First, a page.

Australian publisher jailed for 13 years in Myanmar over drugs

In this file photo taken on March 23, 2011, Australia’s Ross Dunkley, co-founder of the Myanmar Times newspaper, is escorted by Myanmar policeman as he arrives for a hearing at the Kamaryut township court in Yangon. Photo by Soe Than Win / AFP
In this file photo taken on March 23, 2011, Australia’s Ross Dunkley, co-founder of the Myanmar Times newspaper, is escorted by Myanmar policeman as he arrives for a hearing at the Kamaryut township court in Yangon. Photo by Soe Than Win / AFP

A Myanmar court on Wednesday sentenced a veteran Australian media publisher to 13 years in jail after a police raid uncovered a stash of drugs at his home last year.

Ross Dunkley, 60, has long had links with the media industry across Southeast Asia, co-founding English language newspaper The Myanmar Times when the country was in the tight grip of a military dictatorship.

READ MORE: Myanmar Times founder nabbed in drug bust

He also used to be a co-owner of Cambodia’s Phnom Penh Post.

Police arrested him, his business partner John McKenzie, and seven Myanmar nationals during a June 2018 raid on his home in the commercial capital Yangon.

Officers uncovered a stash of crystal methamphetamine, low-grade “yaba” pills, three opium cakes, marijuana and a small amount of heroin, police said.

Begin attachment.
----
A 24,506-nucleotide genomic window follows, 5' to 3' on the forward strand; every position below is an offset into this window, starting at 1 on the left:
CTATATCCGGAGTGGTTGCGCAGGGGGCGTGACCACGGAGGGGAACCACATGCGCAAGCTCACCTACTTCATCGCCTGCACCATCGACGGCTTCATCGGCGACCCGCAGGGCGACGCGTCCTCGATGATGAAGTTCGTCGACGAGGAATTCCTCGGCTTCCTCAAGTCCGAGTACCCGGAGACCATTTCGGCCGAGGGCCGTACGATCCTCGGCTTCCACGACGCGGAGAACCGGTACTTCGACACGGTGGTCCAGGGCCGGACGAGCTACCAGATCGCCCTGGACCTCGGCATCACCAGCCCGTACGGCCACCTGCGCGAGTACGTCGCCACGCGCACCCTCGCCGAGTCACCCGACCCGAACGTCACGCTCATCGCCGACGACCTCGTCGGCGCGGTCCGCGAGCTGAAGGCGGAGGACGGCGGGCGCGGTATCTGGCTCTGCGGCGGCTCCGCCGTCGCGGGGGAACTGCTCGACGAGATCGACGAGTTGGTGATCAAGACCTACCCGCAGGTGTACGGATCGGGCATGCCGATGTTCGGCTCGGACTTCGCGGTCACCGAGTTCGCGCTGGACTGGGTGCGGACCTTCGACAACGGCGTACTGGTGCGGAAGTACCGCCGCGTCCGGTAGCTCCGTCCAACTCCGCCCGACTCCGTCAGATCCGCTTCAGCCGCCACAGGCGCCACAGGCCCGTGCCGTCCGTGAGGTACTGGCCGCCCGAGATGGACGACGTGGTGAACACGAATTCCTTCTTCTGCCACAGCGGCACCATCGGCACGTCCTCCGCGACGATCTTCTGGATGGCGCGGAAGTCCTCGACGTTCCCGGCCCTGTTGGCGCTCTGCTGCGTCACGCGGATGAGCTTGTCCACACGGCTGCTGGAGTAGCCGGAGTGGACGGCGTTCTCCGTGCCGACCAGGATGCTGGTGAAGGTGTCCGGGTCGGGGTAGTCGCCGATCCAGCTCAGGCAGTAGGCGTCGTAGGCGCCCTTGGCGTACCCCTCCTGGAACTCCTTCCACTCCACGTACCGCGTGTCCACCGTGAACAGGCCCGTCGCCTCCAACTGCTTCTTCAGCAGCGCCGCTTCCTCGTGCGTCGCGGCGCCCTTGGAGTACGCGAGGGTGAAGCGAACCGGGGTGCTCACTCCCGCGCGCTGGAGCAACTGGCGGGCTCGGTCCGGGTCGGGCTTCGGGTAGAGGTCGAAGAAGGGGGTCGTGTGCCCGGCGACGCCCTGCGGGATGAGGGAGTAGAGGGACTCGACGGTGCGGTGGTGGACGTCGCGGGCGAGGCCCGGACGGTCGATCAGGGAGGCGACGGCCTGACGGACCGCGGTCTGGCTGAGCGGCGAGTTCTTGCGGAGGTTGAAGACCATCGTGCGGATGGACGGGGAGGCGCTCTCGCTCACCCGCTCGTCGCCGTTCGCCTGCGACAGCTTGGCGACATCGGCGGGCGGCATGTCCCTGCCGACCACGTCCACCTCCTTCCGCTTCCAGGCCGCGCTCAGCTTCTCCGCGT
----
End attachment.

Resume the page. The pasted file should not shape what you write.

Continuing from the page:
One man and one woman, who were working as house helpers for Dunkley, were later released.

“Ross Dunkley and John McKenzie are sentenced to 13 years,” judge Myint Myint Maw told Yangon’s Western District court Wednesday.

Five Myanmar women also on trial broke down in tears as they were each sentenced to 11 years, while watching relatives shouted out in anger.

Dunkley appeared shaken and declined to speak to reporters as he was led away from the court room.

All defendants had denied the charges and it is not yet clear if any will appeal.

Myanmar is now believed to be the largest producer of methamphetamine in the world in a shadowy, multi-billion dollar industry.

Crystal meth pumped out from labs in eastern Shan state is trafficked as far away as Tokyo, Seoul and Sydney.

“Yaba” pills, made of cheap methamphetamine, are meanwhile scooped up by users across Thailand, Bangladesh and Myanmar at rock-bottom prices.

Last year’s raid was Dunkley’s second run-in with Myanmar authorities.

In 2011 he was sentenced to a month in prison for the assault of a woman at a Yangon nightclub, though the court allowed him to walk free after taking into account time already served.

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